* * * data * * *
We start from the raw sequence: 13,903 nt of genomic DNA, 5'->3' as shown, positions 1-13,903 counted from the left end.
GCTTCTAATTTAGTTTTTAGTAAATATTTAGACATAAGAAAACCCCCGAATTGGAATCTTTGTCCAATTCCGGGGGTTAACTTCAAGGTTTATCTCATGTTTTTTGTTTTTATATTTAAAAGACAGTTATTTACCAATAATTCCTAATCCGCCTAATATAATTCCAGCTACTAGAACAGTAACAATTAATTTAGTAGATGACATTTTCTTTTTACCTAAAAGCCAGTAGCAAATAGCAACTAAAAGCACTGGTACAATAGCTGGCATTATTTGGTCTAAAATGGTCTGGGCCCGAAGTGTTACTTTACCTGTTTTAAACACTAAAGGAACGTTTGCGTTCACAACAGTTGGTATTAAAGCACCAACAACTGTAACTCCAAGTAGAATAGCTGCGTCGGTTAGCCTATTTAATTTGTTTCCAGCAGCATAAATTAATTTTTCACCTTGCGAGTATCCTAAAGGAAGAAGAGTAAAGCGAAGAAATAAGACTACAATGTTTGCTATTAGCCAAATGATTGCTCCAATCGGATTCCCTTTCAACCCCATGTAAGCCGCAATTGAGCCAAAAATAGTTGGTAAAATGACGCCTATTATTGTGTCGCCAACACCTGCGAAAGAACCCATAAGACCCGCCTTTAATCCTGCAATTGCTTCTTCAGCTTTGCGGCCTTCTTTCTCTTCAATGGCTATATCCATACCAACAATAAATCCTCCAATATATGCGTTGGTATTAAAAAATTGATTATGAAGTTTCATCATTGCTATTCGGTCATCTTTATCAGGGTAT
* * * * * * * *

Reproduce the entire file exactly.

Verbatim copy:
We start from the raw sequence: 13,903 nt of genomic DNA, 5'->3' as shown, positions 1-13,903 counted from the left end.
GCTTCTAATTTAGTTTTTAGTAAATATTTAGACATAAGAAAACCCCCGAATTGGAATCTTTGTCCAATTCCGGGGGTTAACTTCAAGGTTTATCTCATGTTTTTTGTTTTTATATTTAAAAGACAGTTATTTACCAATAATTCCTAATCCGCCTAATATAATTCCAGCTACTAGAACAGTAACAATTAATTTAGTAGATGACATTTTCTTTTTACCTAAAAGCCAGTAGCAAATAGCAACTAAAAGCACTGGTACAATAGCTGGCATTATTTGGTCTAAAATGGTCTGGGCCCGAAGTGTTACTTTACCTGTTTTAAACACTAAAGGAACGTTTGCGTTCACAACAGTTGGTATTAAAGCACCAACAACTGTAACTCCAAGTAGAATAGCTGCGTCGGTTAGCCTATTTAATTTGTTTCCAGCAGCATAAATTAATTTTTCACCTTGCGAGTATCCTAAAGGAAGAAGAGTAAAGCGAAGAAATAAGACTACAATGTTTGCTATTAGCCAAATGATTGCTCCAATCGGATTCCCTTTCAACCCCATGTAAGCCGCAATTGAGCCAAAAATAGTTGGTAAAATGACGCCTATTATTGTGTCGCCAACACCTGCGAAAGAACCCATAAGACCCGCCTTTAATCCTGCAATTGCTTCTTCAGCTTTGCGGCCTTCTTTCTCTTCAATGGCTATATCCATACCAACAATAAATCCTCCAATATATGCGTTGGTATTAAAAAATTGATTATGAAGTTTCATCATTGCTATTCGGTCATCTTTATCAGGGTAT